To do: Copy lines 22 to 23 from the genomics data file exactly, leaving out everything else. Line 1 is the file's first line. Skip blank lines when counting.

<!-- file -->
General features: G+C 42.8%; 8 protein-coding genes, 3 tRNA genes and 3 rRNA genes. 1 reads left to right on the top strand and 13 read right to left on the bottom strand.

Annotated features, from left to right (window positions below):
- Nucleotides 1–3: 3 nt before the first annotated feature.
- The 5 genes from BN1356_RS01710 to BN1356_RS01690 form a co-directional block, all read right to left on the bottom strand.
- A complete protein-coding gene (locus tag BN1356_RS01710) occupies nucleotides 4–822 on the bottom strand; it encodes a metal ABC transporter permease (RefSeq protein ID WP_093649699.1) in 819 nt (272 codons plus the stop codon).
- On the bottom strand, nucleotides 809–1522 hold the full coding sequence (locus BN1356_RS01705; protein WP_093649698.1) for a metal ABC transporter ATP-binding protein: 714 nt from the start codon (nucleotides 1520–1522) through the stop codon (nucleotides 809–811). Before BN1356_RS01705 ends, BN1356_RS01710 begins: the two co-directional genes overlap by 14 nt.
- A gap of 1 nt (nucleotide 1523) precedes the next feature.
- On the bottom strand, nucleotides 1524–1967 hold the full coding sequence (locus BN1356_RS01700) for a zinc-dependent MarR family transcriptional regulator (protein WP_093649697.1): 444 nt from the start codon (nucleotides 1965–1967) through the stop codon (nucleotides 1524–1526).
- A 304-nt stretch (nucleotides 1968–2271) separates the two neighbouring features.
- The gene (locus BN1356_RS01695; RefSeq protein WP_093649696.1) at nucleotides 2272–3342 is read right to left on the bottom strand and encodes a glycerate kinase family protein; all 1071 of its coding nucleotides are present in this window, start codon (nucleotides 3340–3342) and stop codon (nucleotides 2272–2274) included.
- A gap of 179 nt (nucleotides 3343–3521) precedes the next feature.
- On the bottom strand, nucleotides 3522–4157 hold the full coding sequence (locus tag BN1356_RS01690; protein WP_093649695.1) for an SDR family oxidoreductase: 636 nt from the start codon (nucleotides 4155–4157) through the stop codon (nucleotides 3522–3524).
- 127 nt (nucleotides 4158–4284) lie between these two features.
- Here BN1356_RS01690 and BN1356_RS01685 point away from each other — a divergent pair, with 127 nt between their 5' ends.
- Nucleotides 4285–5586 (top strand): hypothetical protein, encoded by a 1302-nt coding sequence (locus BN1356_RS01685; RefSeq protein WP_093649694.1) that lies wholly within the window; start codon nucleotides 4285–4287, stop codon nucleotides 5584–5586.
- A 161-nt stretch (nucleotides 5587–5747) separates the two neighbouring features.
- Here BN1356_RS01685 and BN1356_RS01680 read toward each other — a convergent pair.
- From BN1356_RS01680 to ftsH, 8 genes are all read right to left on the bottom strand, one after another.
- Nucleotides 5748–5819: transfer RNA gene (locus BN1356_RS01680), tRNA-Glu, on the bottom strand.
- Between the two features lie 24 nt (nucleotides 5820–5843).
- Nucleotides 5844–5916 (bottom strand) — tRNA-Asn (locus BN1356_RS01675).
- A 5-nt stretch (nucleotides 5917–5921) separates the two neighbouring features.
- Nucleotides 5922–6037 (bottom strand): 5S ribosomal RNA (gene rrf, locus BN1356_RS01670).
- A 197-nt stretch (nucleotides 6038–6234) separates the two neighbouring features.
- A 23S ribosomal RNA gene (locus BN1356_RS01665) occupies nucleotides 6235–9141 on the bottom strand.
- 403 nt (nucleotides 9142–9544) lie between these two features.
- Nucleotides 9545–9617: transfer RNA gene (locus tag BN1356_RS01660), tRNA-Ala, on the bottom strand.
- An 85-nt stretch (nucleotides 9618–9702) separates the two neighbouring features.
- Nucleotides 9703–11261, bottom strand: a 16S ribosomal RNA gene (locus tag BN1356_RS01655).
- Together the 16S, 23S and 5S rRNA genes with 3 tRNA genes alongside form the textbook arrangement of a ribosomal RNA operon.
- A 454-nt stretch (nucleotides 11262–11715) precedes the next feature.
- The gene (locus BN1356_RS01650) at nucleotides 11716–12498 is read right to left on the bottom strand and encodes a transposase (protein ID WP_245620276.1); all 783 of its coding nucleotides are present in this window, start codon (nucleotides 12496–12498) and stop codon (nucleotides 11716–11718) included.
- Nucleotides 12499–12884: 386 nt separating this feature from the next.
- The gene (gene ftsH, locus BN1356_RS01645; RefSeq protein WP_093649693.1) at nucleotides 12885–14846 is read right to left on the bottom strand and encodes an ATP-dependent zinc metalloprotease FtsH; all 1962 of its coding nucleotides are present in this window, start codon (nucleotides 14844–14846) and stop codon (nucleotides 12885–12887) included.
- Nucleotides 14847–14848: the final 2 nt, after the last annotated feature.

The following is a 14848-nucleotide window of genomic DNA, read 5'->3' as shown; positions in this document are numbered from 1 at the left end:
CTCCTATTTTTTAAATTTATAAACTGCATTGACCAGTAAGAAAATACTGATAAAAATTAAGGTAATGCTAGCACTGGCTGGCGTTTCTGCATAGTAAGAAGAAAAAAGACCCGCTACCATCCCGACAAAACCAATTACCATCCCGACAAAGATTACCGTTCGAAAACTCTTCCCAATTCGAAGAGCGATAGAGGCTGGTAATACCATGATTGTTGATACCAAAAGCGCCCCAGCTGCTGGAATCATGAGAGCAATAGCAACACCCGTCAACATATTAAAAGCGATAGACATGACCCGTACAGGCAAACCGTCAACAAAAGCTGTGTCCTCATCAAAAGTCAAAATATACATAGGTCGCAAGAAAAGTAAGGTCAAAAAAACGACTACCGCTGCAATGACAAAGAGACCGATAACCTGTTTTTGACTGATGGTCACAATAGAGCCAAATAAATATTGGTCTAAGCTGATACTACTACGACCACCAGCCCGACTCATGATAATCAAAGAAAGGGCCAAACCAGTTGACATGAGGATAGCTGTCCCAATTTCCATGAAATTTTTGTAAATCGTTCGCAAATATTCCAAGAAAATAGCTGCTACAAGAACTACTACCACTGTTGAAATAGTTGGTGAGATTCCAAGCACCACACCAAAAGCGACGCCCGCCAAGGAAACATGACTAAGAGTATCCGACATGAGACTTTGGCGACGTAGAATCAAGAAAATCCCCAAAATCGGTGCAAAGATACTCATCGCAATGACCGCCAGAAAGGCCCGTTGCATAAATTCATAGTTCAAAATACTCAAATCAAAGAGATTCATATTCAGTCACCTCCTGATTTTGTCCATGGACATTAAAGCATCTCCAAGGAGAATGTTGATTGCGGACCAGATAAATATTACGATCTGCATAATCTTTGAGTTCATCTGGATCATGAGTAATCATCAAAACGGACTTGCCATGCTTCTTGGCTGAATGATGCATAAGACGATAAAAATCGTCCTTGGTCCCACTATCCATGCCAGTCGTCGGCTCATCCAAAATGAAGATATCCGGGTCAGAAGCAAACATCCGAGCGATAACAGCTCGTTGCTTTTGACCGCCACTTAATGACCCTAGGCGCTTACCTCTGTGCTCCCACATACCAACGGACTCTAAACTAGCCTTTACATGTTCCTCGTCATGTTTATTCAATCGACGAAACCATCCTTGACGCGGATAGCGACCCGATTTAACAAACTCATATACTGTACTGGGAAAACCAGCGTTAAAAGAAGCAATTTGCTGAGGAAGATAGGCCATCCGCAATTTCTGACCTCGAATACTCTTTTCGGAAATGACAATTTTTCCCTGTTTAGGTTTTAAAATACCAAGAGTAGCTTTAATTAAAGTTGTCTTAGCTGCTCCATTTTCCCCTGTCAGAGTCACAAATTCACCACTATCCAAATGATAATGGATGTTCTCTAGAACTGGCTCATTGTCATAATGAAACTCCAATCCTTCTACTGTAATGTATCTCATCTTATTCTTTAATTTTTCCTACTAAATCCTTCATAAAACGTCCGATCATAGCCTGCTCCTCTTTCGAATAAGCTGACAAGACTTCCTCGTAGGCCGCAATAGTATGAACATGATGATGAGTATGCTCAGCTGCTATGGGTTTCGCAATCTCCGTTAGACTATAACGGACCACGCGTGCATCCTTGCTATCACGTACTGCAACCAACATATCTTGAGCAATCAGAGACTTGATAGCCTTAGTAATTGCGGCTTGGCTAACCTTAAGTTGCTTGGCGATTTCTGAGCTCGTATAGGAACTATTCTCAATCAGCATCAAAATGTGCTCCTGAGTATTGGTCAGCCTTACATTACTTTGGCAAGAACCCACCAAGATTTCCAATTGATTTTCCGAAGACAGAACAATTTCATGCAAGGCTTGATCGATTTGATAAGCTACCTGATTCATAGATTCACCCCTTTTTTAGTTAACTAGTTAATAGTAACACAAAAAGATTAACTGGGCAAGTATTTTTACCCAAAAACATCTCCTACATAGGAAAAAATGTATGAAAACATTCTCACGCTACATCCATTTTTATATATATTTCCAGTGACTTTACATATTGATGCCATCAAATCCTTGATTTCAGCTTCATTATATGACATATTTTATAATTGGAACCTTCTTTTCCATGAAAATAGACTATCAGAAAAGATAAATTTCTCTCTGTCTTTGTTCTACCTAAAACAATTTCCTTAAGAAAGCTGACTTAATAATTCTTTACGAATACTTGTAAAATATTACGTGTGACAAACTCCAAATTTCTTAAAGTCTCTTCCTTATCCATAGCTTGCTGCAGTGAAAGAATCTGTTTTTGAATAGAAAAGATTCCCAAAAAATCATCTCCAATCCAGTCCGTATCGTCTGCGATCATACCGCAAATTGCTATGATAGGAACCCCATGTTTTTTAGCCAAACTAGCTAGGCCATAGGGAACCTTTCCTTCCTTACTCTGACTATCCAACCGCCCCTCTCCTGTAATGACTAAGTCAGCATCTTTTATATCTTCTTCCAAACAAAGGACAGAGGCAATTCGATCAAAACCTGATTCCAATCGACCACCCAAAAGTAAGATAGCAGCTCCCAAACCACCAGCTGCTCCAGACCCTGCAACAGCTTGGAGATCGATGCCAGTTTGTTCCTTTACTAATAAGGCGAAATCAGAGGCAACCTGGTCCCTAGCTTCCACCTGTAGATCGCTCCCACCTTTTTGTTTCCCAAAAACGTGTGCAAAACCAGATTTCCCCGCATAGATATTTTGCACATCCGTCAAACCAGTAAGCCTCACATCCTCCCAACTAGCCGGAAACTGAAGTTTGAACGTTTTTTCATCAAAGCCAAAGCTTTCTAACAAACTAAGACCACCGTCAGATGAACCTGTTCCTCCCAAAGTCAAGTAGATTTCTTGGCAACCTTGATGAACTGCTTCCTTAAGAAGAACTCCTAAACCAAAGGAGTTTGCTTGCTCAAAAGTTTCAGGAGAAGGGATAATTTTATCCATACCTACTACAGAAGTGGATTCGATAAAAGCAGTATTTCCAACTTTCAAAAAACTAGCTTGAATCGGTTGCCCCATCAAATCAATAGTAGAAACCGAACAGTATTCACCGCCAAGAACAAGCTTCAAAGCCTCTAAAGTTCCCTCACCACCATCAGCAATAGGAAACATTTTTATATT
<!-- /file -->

- A 5-nt stretch (nucleotides 5917–5921) separates the two neighbouring features.
- Nucleotides 5922–6037 (bottom strand): 5S ribosomal RNA (gene rrf, locus BN1356_RS01670).